May 27, 2018
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Heart disease impacts women

By Wanda Curtis, Special to The Weekly

The No. 1 killer of women worldwide today is heart disease. Nearly 8.6 million women die worldwide annually from heart disease, compared to 400,000 who die from breast cancer.

A major factor impacting mortality rates has been a knowledge deficit regarding the prevalence  of heart disease among females. Women themselves and even some physicians have failed to  realize how many women are affected. That has been a hindrance to women receiving the prompt and aggressive treatment needed to prevent permanent heart damage.

Dr. Amina Qazi, MD, practices at Northeast Cardiology Associates in Bangor and is the current governor of Maine’s chapter of the American College of Cardiology. She said recently that “in the past, men were the primary focus for cardiovascular disease prevention, diagnosis, and treatment. The bulk of the  early research studies included primarily men in their 60s.”

Qazi said the tide is now beginning to turn, and physicians are becoming aware of just how prevalent heart disease is among women.

“While disparities still exist, the medical community is making gains in understanding the prevalence of cardiovascular disease in women and the differences between men and women,” she said.

A major difference that must be understood by women themselves and physicians is that women often present different heart attack symptoms than men. “Women tend to present more commonly with atypical symptoms like back pain, trouble breathing,  fatigue, or jaw pain as opposed to the classic  heavy chest pain,” Qazi said. “Furthermore, many women notice warning signs, but choose to ignore them.”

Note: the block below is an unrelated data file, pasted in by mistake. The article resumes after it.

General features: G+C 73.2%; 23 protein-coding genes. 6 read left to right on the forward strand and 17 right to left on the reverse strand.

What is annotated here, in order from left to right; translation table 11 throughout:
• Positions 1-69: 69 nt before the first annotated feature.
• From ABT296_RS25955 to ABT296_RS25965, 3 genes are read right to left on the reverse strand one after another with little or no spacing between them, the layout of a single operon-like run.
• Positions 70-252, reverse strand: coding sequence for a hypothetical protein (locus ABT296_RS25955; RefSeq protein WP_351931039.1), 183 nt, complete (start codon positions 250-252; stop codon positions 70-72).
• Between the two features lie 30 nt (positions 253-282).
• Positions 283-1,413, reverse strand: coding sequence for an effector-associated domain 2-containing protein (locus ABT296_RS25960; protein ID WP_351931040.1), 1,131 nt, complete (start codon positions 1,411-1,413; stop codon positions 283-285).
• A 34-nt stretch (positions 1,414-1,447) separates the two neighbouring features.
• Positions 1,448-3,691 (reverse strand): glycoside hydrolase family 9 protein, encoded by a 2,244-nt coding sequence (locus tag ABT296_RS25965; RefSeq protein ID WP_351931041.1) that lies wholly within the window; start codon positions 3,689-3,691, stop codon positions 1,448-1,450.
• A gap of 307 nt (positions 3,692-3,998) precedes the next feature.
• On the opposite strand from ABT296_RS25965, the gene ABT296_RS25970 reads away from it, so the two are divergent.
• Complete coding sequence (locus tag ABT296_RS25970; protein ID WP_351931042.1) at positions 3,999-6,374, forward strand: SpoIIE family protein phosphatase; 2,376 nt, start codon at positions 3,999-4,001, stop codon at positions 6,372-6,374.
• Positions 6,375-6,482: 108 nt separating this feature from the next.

According to Qazi, “Participants in an American Heart Association study said they hesitated to call for help because they were uncertain,  thought they could treat themselves, or were simply too busy with  family demands.”

Qazi said the lesson to be learned is that anyone experiencing heart attack symptoms should call 911 immediately. She also recommends taking a 325-milligram chewable aspirin tablet at the onset of symptoms. However, she stressed that women should not delay calling 911.

“Aspirin is one of the oldest, most beneficial, and cheapest drugs that we treat heart attacks with,” she said. “I feel that it is very important to  emphasize that immediate medical attention should be sought by calling  911.”

Qazi confirmed that people receiving medical treatment within 1-3 hours of the onset of heart attack symptoms have the best prognosis. “This is particularly true of heart attacks that result from a 100-percent blocked artery,” she said. “The sooner  the artery is opened, the less  damage to the heart muscle. The less damage to the heart muscle, the better  the prognosis.”

Qazi said that risk factors include high blood pressure, high cholesterol, diabetes, smoking, obesity, physical  inactivity, a family history of early heart  disease, and age (55 years or older women). She said the best  way to treat heart disease is to prevent it.

“It is very important not to smoke, maintain a healthy weight, stay active (30 minutes of brisk aerobic exercise most days of the week), maintain a  healthy low cholesterol, and low-saturated fat diet rich with fruits, vegetables, and lean proteins,” she said.

Qazi reported that the prevalence of heart disease increases after menopause, but heart attacks can occur even in much younger women with risk factors.

“The prevalence of heart disease in women certainly increases with age and becomes particularly prevalent in  women after menopause,” said Qazi.  “Premenopausal women have some protection. Having said that, heart  disease can occur in much younger women, especially if they  smoke cigarettes, are diabetic, or have family  members who have had a heart attack at a young age. We see heart attacks in women as young as 30 if they have the previously listed risk factors.”

Qazi concluded that heart disease was always  present in women, but its prevalence among women was underestimated.

“Heart disease is the No. 1 killer of women and is more deadly than all forms of cancer combined,” she said. “Heart disease causes one-in-three women’s deaths each year, killing approximately one woman every minute.”

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